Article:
Monday, January 30, 2012

Now thin the membrane between himself and the world

After almost twenty years on the island, it is not often than we see something new. You will have heard about many of our regulars here. The hummingbirds. The geckoes. The boas. The bat moths. The free-toed frogs. The ospreys that patrol the beach each afternoon. The termites. And you will have heard too about a few one-time visitors. The giant stick insect. The hummingbird nest. The pod of dolphins.

It helps to go walking with my neighbor Dwight, who has almost preternatural powers of observation. There's not much, if anything, he misses.

And so it was that he was the first to see the pelican, cruising low off shore, settling onto the swell, cocking its head, flashing its cocky grin.

Then, rising, effortlessly, it swings our way, graciously nods, that tote-bag beak, that streamlined neck of white and chestnut brown.

And off he goes.

Yes, I know, brown pelicans are not uncommon. They teem in Florida, and surely in places in the Bahamas too. But here, on our beach, this was a first. A gift. One of those epiphanies that lift each day out of the rolling swell of time.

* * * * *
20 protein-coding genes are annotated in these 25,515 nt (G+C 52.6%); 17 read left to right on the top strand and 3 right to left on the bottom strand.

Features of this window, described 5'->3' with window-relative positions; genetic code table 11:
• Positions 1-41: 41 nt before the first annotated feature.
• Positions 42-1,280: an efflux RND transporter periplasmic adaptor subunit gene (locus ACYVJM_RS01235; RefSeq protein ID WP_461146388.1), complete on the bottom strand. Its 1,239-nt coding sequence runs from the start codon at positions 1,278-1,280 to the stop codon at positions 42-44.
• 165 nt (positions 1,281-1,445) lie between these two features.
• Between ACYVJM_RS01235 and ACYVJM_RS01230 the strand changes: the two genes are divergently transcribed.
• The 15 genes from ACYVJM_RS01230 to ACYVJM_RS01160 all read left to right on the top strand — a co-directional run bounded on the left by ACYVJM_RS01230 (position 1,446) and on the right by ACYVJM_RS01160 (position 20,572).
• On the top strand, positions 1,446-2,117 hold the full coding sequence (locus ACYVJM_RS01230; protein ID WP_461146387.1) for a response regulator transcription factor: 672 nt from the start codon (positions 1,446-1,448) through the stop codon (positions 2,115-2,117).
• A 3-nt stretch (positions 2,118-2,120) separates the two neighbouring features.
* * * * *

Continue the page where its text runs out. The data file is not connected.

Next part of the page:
I always admired Audubon's brown pelican. (My spouse gave me the big two-volume collection from the New York Historical Society for our tenth anniversary.) Painted in the Florida Keys in 1832. Sitting on a mangrove branch. Its beak as big as its belly (as every rhymester knows). Blue-vested. Yellow-crowned. Pterodactylian.

Audubon no doubt shot the bird to paint it, as was his practice.
Their footless dance
Is the beautiful liability of their nature.

Their eyes are round, boldly convex, bright as a jewel,
And merciless. They do not know

Compassion, and if they did,
We should not be worthy of it. They fly
In air that glitters like fluent crystal
And is hard as perfectly transparent iron, they cleave it
With no effort. they cry
In a tongue mulititudinous, often like music.



He slew them, at surprising distances, with his gun.

Over a body held in his hand, his head bowed low,
But not in grief.



He put them where they are, and there we see them:

In our imagination.



What is love?



One name for it is knowledge.

From Robert Penn Warren's wonderful extended poem Audubon: A Vision, as is the title of this post.